3 May 2012
“French pianist Lydie Solomon will perform for the first time in Cuba”
“Passionate about the music of the largest island in the Caribbean, the talented French pianist Lydie Solomon will perform for the first time in Cuba.
This will be on Saturday evening in the Oratorio San Felipe Neri, in the Historic Centre of Havana.
The next day the young virtuoso will be seen in the Teatro Tomás Terry, in the town of Cienfuegos, and will conclude her series of concerts next Wednesday in the Sala Gonzalo Roig in the capital’s Palacio del Teatro Lírico Nacional.
Invited by the Association Cuba Si France, the gala concertist will achieve her desire to share with the Cuban audience a recital she made on May 11th, 2011 in the vintage salle Gaveau in Paris’s 8th district.
Introduced as Eldorado, the performance included a splendid journey with works from several composers of academic universal music, from baroque Spain with Padre Soler to Latin America with scores from Astor Piazzolla, highlighting works like Córdoba Gitanerías Malagueña by Ernesto Lecuona.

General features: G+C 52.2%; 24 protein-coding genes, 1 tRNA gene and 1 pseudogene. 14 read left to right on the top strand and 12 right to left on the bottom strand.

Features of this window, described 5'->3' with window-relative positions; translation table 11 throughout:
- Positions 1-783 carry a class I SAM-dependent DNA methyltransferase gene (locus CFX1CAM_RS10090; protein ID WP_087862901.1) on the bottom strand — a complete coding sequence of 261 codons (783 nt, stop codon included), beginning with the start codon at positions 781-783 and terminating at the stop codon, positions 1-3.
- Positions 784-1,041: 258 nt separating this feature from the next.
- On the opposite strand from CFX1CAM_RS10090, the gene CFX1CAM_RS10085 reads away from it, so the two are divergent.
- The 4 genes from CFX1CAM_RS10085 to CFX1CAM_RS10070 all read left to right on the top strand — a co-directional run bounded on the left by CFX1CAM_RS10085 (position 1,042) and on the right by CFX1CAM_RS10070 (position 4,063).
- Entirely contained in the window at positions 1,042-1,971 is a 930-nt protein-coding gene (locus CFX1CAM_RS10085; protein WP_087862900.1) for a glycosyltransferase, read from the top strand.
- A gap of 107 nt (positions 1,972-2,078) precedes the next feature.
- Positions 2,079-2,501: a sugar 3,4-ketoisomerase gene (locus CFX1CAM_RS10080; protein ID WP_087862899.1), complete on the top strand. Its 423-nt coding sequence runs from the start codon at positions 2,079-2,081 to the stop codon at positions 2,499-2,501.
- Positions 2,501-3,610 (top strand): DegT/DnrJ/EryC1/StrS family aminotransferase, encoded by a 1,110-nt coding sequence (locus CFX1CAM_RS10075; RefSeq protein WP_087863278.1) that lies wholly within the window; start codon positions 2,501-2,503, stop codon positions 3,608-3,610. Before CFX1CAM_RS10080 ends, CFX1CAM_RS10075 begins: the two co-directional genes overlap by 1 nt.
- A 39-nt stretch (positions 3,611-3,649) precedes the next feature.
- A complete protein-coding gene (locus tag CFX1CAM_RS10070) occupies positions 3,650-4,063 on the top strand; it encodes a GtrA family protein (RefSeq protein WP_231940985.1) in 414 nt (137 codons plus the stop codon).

This concert resulted in a phonogram with the same title.
During a part of her stay, the young lady will exchange with personalities from the Cuban arts and letters, while she hopes to visit the capital’s institutions which promote French culture in the largest island in the Caribbean.
Lydie Solomon was born in Paris en 1981. She started to play the piano when she was two years old. At eleven, she won, among others, national prizes from the Steinway, Claude Kahn and Saint-Nom-la-Bretèche competitions, including the Grand Honorary Prize at the Radio France Competition.
Graduated from the Conservatoire National Supérieur de Musique de Paris, she performed in Belgium, Spain and South Korea.
As a testimony of her performances the cellist François Salque, with whom she worked on various occasions, recognised the deep culture, mastering of musical expression and sensitivity with which the new pianist is identified.
In 2011 she recorded a CD, where her voice expressed her own songs resulting from classical, jazz and latin musical influences, with the backing up of an American jazz trio and an Argentinian bandoneonist.”